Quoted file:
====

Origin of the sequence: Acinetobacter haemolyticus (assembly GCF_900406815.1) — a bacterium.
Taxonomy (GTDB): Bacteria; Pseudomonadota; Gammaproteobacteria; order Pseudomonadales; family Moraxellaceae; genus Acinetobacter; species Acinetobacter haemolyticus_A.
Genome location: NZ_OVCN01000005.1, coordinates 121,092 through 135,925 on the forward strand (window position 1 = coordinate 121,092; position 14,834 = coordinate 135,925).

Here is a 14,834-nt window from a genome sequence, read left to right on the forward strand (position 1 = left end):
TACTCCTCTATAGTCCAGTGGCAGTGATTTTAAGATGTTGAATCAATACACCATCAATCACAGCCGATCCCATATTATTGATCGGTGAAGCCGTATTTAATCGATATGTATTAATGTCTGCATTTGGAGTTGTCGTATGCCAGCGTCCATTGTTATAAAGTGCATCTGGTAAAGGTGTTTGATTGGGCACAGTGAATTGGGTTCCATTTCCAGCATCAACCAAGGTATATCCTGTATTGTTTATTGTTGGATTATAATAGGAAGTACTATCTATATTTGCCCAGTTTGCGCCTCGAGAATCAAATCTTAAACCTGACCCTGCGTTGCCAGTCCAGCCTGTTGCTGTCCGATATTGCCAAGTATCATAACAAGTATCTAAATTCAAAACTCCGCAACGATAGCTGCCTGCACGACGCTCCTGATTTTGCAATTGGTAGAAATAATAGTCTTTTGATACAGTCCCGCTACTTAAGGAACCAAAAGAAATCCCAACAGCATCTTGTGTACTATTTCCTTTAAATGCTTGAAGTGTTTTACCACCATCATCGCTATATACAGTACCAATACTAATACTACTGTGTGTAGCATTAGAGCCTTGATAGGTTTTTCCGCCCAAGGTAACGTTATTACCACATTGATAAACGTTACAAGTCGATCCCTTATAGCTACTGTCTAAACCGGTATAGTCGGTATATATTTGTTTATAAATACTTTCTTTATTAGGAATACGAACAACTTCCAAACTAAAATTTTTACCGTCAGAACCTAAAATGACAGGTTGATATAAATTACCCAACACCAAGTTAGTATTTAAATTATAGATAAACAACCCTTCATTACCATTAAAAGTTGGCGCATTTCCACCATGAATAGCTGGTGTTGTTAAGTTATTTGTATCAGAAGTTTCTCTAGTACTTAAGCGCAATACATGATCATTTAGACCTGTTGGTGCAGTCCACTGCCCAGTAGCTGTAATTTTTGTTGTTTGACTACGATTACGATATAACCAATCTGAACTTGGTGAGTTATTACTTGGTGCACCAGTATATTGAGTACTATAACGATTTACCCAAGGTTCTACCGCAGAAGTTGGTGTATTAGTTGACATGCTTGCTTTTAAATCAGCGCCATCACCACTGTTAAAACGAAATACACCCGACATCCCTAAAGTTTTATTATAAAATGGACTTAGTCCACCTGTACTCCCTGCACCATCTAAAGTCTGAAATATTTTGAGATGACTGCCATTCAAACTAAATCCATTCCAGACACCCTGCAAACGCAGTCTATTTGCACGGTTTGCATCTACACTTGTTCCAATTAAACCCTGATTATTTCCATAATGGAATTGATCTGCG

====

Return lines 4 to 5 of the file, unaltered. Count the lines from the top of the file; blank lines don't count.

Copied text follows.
Here is a 14,834-nt window from a genome sequence, read left to right on the forward strand (position 1 = left end):
TACTCCTCTATAGTCCAGTGGCAGTGATTTTAAGATGTTGAATCAATACACCATCAATCACAGCCGATCCCATATTATTGATCGGTGAAGCCGTATTTAATCGATATGTATTAATGTCTGCATTTGGAGTTGTCGTATGCCAGCGTCCATTGTTATAAAGTGCATCTGGTAAAGGTGTTTGATTGGGCACAGTGAATTGGGTTCCATTTCCAGCATCAACCAAGGTATATCCTGTATTGTTTATTGTTGGATTATAATAGGAAGTACTATCTATATTTGCCCAGTTTGCGCCTCGAGAATCAAATCTTAAACCTGACCCTGCGTTGCCAGTCCAGCCTGTTGCTGTCCGATATTGCCAAGTATCATAACAAGTATCTAAATTCAAAACTCCGCAACGATAGCTGCCTGCACGACGCTCCTGATTTTGCAATTGGTAGAAATAATAGTCTTTTGATACAGTCCCGCTACTTAAGGAACCAAAAGAAATCCCAACAGCATCTTGTGTACTATTTCCTTTAAATGCTTGAAGTGTTTTACCACCATCATCGCTATATACAGTACCAATACTAATACTACTGTGTGTAGCATTAGAGCCTTGATAGGTTTTTCCGCCCAAGGTAACGTTATTACCACATTGATAAACGTTACAAGTCGATCCCTTATAGCTACTGTCTAAACCGGTATAGTCGGTATATATTTGTTTATAAATACTTTCTTTATTAGGAATACGAACAACTTCCAAACTAAAATTTTTACCGTCAGAACCTAAAATGACAGGTTGATATAAATTACCCAACACCAAGTTAGTATTTAAATTATAGATAAACAACCCTTCATTACCATTAAAAGTTGGCGCATTTCCACCATGAATAGCTGGTGTTGTTAAGTTATTTGTATCAGAAGTTTCTCTAGTACTTAAGCGCAATACATGATCATTTAGACCTGTTGGTGCAGTCCACTGCCCAGTAGCTGTAATTTTTGTTGTTTGACTACGATTACGATATAACCAATCTGAACTTGGTGAGTTATTACTTGGTGCACCAGTATATTGAGTACTATAACGATTTACCCAAGGTTCTACCGCAGAAGTTGGTGTATTAGTTGACATGCTTGCTTTTAAATCAGCGCCATCACCACTGTTAAAACGAAATACACCCGACATCCCTAAAGTTTTATTATAAAATGGACTTAGTCCACCTGTACTCCCTGCACCATCTAAAGTCTGAAATATTTTGAGATGACTGCCATTCAAACTAAATCCATTCCAGACACCCTGCAAACGCAGTCTATTTGCACGGTTTGCATCTACACTTGTTCCAATTAAACCCTGATTATTTCCATAATGGAATTGATCTGCG